New York Times op-ed: You Want Progressive Policies? You Need Progressive Taxes, by Kitty Richards (Roosevelt Institute) & Joseph E. Stiglitz (Columbia):
As the coronavirus pandemic — and Congress’s undersize response — wreaks havoc throughout the economy, tax receipts are cratering. This means that state and local governments are facing enormous revenue shortfalls at the exact time they are dealing with large additional demands. So far, states and localities have responded by slashing spending and jobs, with 1.5 million public-sector workers laid off by the end of June.
The federal government, which unlike most states does not have to balance its budget every year, could solve the problem tomorrow by providing fiscal relief to states and localities, like the $1 trillion provided by the HEROES Act that passed the House in May.
But regardless of whether Congress acts, states and localities can bolster their local economies and support their residents by raising taxes on those who have not been hard hit by the recession. This is not only the right thing to do from a humanitarian standpoint, it is sound economics. ...
Some worry that state residents and businesses can’t afford a tax increase during the pandemic, but the truth is that many can, and it’s easy to target them through progressive taxation. Tens of millions of workers have lost their jobs since the beginning of the Covid-19 crisis, but almost half of Americans report that their household has not lost any employment income at all, according to Census Bureau data. That figure jumps to two-thirds for households bringing home more than $200,000 per year.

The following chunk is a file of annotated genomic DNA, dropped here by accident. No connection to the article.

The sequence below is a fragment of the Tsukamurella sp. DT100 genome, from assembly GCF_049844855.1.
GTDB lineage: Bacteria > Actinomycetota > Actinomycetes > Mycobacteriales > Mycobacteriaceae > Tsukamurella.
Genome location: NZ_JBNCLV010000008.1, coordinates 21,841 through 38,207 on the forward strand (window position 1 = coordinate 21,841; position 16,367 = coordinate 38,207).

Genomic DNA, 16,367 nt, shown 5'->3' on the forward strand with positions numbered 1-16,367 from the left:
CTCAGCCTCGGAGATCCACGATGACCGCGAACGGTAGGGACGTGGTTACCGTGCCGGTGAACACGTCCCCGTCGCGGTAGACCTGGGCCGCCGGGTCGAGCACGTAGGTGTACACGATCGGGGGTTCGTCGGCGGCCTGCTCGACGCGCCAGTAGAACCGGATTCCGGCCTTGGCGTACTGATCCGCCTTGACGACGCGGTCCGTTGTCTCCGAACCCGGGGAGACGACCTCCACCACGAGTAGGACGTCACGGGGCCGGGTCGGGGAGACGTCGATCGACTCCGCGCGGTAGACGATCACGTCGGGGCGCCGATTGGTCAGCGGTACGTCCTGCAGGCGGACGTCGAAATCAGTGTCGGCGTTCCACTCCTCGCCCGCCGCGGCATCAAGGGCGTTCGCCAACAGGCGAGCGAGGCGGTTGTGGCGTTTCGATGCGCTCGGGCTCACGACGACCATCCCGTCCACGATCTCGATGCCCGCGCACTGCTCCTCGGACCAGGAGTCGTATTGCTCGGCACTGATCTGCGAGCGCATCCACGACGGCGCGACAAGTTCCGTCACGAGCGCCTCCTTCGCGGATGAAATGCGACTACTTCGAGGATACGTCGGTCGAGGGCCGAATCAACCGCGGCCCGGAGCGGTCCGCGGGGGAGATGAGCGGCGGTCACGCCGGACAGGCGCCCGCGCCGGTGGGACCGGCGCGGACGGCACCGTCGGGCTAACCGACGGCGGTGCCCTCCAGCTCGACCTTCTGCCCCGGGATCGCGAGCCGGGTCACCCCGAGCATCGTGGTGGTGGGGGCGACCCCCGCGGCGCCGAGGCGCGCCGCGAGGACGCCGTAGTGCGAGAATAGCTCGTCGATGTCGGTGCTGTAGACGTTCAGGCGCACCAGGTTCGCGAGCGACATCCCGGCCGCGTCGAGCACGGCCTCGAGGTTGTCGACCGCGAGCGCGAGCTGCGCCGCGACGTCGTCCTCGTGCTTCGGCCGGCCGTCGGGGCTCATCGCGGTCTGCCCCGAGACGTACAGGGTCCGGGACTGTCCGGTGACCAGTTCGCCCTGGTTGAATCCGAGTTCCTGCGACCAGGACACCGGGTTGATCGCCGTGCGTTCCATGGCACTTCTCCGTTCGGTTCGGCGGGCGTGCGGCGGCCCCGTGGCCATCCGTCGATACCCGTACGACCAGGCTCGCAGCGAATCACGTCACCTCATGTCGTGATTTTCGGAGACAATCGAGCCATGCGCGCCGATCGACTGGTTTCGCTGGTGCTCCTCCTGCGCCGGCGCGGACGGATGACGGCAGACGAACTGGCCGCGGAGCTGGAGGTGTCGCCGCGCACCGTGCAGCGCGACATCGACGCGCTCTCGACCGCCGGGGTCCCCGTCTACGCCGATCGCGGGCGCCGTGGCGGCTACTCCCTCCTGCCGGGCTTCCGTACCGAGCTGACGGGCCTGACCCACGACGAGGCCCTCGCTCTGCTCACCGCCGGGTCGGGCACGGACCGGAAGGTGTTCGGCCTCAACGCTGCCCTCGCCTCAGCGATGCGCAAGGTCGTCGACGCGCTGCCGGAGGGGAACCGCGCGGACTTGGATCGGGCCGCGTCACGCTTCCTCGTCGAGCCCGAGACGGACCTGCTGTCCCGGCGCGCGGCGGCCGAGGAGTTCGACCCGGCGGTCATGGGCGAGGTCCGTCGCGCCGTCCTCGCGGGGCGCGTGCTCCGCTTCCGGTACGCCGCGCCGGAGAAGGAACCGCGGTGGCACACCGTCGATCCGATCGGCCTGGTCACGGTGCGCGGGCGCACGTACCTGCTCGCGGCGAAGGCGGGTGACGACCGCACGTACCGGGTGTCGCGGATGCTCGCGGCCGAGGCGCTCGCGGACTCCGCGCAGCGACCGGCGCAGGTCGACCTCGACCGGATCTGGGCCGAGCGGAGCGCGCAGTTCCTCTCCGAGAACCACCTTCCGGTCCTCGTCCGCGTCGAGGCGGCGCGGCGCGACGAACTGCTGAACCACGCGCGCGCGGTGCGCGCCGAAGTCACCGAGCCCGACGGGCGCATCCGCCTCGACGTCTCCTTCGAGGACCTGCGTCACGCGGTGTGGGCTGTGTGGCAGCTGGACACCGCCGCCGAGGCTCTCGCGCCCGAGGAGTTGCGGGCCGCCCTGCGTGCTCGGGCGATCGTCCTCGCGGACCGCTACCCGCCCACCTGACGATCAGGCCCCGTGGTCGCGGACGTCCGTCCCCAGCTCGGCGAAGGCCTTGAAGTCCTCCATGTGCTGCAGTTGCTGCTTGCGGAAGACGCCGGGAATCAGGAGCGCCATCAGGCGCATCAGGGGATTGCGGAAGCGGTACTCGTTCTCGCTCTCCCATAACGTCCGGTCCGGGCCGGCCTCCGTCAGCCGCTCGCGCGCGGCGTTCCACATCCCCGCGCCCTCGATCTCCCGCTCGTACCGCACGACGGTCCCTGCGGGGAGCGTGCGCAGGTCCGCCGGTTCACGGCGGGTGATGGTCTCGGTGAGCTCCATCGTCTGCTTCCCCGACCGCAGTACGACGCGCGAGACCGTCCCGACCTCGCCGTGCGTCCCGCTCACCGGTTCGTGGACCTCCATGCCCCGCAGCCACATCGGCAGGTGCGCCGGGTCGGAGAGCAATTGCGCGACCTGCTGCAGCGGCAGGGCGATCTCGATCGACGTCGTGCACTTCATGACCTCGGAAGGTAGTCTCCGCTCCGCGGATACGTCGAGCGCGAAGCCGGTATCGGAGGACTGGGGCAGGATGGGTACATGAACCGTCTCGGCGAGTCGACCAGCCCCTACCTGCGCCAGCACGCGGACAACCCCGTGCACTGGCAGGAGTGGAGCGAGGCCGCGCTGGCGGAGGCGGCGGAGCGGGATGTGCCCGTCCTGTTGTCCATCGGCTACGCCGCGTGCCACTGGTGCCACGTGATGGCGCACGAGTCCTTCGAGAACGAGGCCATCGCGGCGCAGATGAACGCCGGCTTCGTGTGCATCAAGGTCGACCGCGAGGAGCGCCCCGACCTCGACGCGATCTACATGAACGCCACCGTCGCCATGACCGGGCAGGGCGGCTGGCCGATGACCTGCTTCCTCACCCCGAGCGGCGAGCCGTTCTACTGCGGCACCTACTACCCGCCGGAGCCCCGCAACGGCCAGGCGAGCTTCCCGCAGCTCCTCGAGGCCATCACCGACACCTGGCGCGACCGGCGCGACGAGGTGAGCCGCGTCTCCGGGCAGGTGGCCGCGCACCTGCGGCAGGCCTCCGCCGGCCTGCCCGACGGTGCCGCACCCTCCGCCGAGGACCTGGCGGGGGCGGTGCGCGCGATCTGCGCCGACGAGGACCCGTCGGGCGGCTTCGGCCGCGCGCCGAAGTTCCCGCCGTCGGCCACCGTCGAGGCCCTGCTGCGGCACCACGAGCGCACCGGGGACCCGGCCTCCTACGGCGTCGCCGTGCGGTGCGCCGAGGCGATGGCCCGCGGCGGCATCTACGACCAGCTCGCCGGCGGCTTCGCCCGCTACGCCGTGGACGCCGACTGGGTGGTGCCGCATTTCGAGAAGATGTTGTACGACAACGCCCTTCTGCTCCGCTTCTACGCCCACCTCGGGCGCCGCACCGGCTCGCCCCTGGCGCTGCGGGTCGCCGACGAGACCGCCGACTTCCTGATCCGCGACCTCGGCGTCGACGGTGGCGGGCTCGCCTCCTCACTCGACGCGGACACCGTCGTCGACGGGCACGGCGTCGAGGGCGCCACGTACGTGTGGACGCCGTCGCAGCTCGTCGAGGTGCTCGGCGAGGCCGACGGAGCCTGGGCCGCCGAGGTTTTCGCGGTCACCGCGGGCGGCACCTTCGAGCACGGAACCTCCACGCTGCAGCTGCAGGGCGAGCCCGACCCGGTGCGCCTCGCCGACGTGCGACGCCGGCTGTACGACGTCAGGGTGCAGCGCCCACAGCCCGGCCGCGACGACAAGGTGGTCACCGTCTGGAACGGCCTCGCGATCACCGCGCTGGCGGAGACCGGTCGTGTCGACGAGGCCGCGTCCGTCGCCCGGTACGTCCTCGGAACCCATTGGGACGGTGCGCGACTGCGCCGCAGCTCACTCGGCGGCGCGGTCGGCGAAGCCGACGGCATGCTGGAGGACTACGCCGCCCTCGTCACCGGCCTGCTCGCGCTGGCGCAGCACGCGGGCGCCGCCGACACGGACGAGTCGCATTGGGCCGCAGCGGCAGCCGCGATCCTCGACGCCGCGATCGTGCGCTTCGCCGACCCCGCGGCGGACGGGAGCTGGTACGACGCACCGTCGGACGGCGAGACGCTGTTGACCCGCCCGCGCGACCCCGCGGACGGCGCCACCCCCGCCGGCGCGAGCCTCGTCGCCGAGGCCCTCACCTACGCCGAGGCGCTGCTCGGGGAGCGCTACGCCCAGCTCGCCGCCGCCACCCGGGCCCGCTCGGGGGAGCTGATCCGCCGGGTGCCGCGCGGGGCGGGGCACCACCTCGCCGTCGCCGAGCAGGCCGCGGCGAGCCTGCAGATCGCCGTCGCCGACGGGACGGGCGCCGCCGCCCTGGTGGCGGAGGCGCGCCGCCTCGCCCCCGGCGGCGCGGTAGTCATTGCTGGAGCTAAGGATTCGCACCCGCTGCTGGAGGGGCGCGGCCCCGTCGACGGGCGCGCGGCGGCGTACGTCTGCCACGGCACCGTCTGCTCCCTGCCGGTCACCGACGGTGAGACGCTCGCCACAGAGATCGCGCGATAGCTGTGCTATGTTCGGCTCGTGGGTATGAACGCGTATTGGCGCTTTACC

The current situation is stacked on top of enormous existing inequality, with state and local tax policies that frequently ask the most of those least able to pay. The bottom 20 percent of earners pay, on average, a state and local effective tax rate more than 50 percent higher than that paid by the top one percent.
Some will argue that states can’t raise taxes by themselves because of interstate competition, but economic evidence shows that even in boom times progressive state tax increases don’t harm state economies or lead rich people to flee. Now, with education and public health on the chopping block without higher taxes, moving to a low-tax, low-services state is likely to be still less appealing, even for the wealthy: States that institute ruthless cutbacks will prove to be far less attractive places to live. ...
The economic impact of the pandemic is daunting, and it would be better for the federal government to step in. But Americans are living through a catastrophe. They cannot afford for their state and local leaders to abdicate responsibility. States, cities and school districts must require their wealthiest residents to pay higher taxes right now.
The alternative is unacceptable: cutbacks in basic services that will weaken our social fabric and harm our potential for years to come, and a grinding recession that may last for years after the pandemic is brought under control.